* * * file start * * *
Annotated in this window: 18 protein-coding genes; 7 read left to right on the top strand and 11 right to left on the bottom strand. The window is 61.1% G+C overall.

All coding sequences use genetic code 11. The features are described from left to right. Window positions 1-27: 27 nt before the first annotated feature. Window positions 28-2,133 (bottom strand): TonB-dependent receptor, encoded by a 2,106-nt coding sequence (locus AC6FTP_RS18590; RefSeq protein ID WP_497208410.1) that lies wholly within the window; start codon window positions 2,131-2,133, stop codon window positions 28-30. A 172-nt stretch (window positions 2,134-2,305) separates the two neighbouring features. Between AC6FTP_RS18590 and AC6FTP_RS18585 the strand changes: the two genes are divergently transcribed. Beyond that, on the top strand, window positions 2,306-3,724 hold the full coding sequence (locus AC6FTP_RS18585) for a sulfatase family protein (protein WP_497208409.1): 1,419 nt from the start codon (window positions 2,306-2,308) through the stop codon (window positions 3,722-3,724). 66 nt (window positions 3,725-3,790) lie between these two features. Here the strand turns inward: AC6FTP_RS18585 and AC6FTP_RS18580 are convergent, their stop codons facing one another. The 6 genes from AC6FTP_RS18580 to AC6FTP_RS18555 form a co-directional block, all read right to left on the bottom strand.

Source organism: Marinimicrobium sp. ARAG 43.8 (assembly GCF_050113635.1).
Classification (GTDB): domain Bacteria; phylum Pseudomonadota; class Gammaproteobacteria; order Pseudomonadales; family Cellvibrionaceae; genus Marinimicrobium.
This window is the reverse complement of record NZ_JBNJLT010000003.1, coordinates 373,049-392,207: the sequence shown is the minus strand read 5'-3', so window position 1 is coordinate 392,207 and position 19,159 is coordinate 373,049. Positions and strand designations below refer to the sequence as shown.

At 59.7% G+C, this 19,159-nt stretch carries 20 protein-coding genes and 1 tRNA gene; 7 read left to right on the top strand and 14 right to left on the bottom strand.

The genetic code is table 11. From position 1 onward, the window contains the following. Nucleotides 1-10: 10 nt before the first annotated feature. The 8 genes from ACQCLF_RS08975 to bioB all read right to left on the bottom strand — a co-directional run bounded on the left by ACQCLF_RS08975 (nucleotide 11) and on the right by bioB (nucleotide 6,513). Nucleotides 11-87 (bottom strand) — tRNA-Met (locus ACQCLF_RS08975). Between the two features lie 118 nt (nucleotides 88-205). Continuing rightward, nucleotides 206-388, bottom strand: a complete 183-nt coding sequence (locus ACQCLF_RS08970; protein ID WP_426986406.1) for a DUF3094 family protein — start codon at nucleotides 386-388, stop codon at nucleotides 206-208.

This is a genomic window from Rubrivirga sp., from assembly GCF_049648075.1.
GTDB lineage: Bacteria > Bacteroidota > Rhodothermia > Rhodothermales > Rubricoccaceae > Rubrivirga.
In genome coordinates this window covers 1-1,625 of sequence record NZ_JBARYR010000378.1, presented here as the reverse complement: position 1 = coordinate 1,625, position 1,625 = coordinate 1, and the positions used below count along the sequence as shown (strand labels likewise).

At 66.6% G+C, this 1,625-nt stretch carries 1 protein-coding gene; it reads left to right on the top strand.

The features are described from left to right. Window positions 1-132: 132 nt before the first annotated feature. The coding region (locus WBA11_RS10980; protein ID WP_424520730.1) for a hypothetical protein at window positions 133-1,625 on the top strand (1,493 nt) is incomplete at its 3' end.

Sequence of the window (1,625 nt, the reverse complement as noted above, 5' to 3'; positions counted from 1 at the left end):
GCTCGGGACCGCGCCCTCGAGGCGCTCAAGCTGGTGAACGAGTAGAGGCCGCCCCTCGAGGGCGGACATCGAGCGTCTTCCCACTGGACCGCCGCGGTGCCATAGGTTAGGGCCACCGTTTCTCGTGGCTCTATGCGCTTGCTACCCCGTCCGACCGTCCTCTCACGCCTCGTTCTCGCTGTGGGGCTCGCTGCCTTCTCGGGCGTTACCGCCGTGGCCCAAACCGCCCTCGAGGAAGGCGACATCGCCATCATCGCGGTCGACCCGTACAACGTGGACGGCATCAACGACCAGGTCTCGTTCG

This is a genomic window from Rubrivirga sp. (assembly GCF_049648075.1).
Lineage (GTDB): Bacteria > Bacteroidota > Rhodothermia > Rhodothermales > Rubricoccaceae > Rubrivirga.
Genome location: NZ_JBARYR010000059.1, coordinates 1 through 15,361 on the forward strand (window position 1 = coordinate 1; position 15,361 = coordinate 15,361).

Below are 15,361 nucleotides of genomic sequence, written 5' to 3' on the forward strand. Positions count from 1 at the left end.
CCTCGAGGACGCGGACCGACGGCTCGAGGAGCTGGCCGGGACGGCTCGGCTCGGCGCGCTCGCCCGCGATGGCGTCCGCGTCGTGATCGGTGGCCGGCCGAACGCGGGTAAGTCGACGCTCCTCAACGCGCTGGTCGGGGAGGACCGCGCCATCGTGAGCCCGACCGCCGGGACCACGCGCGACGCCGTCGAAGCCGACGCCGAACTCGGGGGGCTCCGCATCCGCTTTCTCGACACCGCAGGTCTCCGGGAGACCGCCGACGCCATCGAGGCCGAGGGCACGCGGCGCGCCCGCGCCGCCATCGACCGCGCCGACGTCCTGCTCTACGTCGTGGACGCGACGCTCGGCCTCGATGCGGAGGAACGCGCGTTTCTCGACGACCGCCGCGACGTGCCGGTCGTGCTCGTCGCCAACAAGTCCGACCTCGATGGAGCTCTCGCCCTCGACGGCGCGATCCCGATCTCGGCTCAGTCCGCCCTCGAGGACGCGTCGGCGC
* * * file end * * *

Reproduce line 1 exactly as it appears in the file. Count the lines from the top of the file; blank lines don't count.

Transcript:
Annotated in this window: 18 protein-coding genes; 7 read left to right on the top strand and 11 right to left on the bottom strand. The window is 61.1% G+C overall.